I’ve been in Brisbane the last few days – presenting the Powerhouse Museum’s Creative Commons and public domain projects and also managed attend one day of the CCI’s conference ‘Creating Value Between Commons and Commerce‘. In amongst some truly awful examples of how not to use Powerpoint, there were some interesting presentations and papers.
Here’s the first of a set of notes scribed during the main sessions.
The morning opened with a keynote from Henry Jenkins of Convergence Culture fame. Jenkins’ paper “What was before YouTube” stressed that what is special about YouTube isn’t that all this media content is produced, but how it is distributed; that what matters is that YouTube acts as an enabling technology – for identity production, peer learning, etc – and, referencing Zittrain, that YouTube’s adoption by (sub)cultures is far more important and interesting than its technologies.
Outlining the difference or the shift in how content operates pre-YouTube and post-YouTube, Jenkins proposes the older notion of sticky media as oppositional to spreadable media.
– aims to attract and hold the attention of consumers
– relies on concentration
– provides a unified experience
– features one way interactivity
– individualises use
– marketed to consumers
– is inherently a pull medium
– makes a clear distinction between marketers and consumers
– has finite channel for communication
– aims to motivate circulation
– relies of wide dispersion
– provides a diversified experiences
– focuses on participation
– encourages social network use
– consumers become grassroots brand advocates
– is inherently a push medium
– encourages a blurring and collaboration between marketers and consumers
– is localised, temporary and multi-channelled
In short, Jenkins says – “if it doesn’t spread, it is dead”.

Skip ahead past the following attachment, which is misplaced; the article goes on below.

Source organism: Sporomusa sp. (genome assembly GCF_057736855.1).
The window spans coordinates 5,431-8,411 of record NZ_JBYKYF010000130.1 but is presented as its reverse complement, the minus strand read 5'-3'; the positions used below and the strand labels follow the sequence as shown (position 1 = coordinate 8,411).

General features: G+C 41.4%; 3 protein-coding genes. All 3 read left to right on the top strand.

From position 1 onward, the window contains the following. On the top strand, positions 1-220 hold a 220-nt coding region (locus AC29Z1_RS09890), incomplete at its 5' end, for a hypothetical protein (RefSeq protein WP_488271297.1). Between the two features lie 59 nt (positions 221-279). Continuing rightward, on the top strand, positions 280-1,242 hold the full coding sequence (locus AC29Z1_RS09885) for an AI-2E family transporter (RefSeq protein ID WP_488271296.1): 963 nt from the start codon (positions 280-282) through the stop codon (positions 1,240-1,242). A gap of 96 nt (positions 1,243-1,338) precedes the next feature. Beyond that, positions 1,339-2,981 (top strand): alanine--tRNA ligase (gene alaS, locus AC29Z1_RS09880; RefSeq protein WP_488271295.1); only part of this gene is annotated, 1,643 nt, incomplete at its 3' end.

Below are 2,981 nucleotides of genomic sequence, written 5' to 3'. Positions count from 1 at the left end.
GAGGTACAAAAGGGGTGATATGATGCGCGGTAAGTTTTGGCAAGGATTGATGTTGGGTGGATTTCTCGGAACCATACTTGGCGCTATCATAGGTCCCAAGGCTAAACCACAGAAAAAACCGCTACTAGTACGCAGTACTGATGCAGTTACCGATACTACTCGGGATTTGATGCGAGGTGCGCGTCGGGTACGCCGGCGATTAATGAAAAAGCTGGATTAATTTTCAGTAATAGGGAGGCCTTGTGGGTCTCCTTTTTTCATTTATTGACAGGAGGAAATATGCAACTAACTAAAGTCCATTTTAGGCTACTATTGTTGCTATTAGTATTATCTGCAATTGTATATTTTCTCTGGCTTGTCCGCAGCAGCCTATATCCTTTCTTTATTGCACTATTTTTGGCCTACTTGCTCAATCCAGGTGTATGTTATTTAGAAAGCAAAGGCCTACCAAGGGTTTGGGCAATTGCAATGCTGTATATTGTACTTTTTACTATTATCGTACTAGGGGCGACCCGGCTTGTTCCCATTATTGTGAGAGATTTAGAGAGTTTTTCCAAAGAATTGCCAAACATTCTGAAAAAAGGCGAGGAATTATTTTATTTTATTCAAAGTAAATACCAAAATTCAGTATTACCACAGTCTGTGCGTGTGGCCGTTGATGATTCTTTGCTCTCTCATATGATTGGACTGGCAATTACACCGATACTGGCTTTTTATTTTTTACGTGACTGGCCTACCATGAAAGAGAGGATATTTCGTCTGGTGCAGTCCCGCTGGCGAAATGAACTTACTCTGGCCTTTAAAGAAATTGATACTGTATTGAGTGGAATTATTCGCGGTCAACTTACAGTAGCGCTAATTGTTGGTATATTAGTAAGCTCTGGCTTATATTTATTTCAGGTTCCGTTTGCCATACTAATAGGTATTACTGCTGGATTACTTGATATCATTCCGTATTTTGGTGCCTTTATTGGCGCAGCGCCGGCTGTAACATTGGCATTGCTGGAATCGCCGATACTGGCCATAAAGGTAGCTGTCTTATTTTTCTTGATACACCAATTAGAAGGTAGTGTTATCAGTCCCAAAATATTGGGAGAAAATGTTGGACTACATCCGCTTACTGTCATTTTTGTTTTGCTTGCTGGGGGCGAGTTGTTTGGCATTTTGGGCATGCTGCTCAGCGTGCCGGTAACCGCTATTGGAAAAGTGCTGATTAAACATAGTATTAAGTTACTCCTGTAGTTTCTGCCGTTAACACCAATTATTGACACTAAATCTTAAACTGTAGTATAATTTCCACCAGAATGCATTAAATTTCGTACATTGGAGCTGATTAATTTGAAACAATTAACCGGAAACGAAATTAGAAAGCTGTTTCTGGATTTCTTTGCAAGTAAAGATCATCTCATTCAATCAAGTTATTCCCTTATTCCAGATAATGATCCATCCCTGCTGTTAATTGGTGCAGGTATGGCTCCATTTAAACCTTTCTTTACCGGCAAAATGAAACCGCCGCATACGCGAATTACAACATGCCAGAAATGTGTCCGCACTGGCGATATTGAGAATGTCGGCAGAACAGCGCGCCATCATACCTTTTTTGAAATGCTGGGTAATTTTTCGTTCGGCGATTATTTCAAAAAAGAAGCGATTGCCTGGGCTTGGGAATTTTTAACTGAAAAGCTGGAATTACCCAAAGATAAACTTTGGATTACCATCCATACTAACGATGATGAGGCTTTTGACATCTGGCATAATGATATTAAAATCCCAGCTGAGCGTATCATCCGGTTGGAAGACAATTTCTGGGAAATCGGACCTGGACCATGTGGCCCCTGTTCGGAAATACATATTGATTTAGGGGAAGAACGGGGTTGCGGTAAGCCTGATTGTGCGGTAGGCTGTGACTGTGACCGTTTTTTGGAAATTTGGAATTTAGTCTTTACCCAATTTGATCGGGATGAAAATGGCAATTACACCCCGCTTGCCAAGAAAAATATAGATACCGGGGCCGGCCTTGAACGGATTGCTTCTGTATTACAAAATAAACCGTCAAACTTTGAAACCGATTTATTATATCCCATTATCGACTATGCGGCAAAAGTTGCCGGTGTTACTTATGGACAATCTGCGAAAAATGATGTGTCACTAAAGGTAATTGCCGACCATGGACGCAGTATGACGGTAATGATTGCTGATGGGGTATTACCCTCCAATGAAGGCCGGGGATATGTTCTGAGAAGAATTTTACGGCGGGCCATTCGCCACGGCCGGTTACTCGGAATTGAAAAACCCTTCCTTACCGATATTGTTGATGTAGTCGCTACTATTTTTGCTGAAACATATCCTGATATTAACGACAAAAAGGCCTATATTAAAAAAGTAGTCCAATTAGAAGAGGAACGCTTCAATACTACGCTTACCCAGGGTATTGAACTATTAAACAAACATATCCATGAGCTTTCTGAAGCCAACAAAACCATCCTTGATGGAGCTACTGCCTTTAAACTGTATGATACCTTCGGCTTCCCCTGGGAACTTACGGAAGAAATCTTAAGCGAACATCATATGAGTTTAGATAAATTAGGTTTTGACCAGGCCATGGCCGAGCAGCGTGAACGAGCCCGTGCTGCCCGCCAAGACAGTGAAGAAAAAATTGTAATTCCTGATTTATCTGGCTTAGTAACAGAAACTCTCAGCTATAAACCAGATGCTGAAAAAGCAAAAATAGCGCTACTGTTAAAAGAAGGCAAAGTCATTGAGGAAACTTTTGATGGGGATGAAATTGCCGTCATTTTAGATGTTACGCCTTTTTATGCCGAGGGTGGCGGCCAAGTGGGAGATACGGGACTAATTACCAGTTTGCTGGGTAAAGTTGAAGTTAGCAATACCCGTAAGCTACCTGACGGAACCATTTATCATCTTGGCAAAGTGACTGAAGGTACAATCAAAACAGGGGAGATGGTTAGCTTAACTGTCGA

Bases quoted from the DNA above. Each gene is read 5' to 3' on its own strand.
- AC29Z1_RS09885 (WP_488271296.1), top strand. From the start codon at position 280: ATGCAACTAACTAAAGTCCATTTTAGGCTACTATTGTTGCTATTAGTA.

But not everyone or everything benefits from being spread.
Jenkins discussed the case of video art and slash fan videos (emerging from slash fan fiction) arguing that the slash community and video art, amongst many others, has been hesitant to upload their material to places like YouTube where it can be taken out of context, ridiculed, and draw unwanted attention from Copyright holders. The argue that less attention is certainly better for them.
Other communities are actively excluded from YouTube (for example amateur porn) and it is important to remember that ‘particpatory culture’ is not necessarily democratic nor is it necessarily diverse. Even if not actively excluded ‘minoritarian’ group content is not visible and requires counter measures to ensure balance and access – the tail of the long tail requires active promotion to challenge the head).
Drawing on Lewis Hyde, who, incidentally I am reading on my way to and from work at the moment, Jenkins also mentioned the nature of a ‘gift economy’ where the value lies in the social relationship and reciprocity, far more than the object itself. This certainly applies to some content on YouTube – and was reiterated later in the day in a presentation by Jean Burgess.